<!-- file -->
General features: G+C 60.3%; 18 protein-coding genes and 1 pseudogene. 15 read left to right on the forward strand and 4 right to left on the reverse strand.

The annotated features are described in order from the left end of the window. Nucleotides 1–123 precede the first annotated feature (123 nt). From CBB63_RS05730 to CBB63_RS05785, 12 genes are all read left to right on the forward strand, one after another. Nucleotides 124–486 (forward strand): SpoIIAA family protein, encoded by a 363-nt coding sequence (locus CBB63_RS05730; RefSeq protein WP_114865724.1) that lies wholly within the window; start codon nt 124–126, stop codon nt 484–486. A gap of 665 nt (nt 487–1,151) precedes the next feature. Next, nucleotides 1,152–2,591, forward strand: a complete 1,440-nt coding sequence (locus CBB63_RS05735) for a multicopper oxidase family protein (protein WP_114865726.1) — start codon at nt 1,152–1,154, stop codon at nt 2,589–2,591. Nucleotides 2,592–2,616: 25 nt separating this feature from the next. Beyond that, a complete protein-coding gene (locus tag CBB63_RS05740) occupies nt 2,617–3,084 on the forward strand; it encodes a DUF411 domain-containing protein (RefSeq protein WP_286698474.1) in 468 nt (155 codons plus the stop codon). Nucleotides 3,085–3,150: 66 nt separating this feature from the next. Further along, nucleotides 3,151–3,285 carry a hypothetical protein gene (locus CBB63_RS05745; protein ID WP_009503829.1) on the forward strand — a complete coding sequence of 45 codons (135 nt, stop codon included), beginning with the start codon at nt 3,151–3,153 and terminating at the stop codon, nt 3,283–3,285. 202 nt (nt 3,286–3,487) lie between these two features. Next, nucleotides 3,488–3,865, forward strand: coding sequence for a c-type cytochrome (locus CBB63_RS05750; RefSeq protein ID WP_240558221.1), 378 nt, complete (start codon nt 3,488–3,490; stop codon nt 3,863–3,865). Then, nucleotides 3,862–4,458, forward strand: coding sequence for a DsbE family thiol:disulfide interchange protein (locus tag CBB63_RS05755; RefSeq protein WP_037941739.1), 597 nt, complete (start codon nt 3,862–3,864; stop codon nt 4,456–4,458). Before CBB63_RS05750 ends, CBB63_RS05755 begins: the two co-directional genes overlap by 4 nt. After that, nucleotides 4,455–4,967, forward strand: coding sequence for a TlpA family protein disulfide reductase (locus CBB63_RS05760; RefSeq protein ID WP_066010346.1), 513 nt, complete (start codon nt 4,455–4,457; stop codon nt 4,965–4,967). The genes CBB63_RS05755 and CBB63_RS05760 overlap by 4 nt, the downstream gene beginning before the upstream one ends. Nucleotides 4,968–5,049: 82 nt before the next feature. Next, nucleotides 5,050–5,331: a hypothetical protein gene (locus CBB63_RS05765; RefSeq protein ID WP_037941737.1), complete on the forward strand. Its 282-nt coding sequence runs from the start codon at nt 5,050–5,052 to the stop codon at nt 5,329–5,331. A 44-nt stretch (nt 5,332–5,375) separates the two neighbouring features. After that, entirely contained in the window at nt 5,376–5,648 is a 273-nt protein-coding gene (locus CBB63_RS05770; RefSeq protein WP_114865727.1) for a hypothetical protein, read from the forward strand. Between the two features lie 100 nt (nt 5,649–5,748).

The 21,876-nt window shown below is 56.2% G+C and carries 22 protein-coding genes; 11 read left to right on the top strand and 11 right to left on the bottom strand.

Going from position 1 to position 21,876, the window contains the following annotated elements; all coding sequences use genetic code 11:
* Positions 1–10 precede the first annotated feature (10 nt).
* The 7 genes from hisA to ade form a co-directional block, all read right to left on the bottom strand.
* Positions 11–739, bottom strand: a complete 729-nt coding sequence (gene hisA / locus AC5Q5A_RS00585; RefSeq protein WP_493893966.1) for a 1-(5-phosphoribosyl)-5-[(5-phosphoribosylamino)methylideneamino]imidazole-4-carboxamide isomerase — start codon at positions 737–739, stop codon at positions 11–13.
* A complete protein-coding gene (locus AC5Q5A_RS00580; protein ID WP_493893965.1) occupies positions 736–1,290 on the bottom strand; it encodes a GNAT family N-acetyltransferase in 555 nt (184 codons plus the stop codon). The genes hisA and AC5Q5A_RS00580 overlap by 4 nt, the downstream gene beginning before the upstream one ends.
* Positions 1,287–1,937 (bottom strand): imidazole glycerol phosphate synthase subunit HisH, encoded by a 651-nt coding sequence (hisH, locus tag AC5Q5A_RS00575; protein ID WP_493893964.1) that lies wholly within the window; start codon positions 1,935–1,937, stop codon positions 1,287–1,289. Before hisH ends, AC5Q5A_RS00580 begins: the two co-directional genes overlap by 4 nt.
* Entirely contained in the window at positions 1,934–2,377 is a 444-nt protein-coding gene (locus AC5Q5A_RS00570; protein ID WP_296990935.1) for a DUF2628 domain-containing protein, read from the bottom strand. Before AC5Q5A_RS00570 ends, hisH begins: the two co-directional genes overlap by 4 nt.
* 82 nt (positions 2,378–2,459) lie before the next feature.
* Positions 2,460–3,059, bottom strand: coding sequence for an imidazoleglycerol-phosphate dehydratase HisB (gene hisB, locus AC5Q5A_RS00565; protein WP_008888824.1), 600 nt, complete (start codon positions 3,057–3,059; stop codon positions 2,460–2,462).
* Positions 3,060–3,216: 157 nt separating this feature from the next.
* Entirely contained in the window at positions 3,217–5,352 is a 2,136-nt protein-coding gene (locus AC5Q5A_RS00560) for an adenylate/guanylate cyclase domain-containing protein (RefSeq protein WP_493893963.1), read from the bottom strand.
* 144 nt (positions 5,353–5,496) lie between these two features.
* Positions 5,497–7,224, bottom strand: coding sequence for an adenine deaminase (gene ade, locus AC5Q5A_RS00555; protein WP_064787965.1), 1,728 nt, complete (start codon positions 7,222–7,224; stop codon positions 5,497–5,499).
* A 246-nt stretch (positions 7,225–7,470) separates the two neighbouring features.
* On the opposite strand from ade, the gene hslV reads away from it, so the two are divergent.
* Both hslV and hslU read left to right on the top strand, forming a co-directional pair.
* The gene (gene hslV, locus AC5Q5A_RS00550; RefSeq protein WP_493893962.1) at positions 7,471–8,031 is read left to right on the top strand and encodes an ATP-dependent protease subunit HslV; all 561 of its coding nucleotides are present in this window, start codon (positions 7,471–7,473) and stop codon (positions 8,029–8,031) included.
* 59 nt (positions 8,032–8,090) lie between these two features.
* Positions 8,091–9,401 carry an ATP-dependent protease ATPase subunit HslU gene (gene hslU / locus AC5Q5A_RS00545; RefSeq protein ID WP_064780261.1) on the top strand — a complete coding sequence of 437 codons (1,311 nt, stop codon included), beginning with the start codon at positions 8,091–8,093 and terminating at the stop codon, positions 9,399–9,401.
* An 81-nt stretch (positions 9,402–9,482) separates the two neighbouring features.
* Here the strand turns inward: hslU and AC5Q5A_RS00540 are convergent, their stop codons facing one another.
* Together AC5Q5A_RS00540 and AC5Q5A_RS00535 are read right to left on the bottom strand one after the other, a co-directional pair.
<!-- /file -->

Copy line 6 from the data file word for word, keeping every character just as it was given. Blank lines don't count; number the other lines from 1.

* The 7 genes from hisA to ade form a co-directional block, all read right to left on the bottom strand.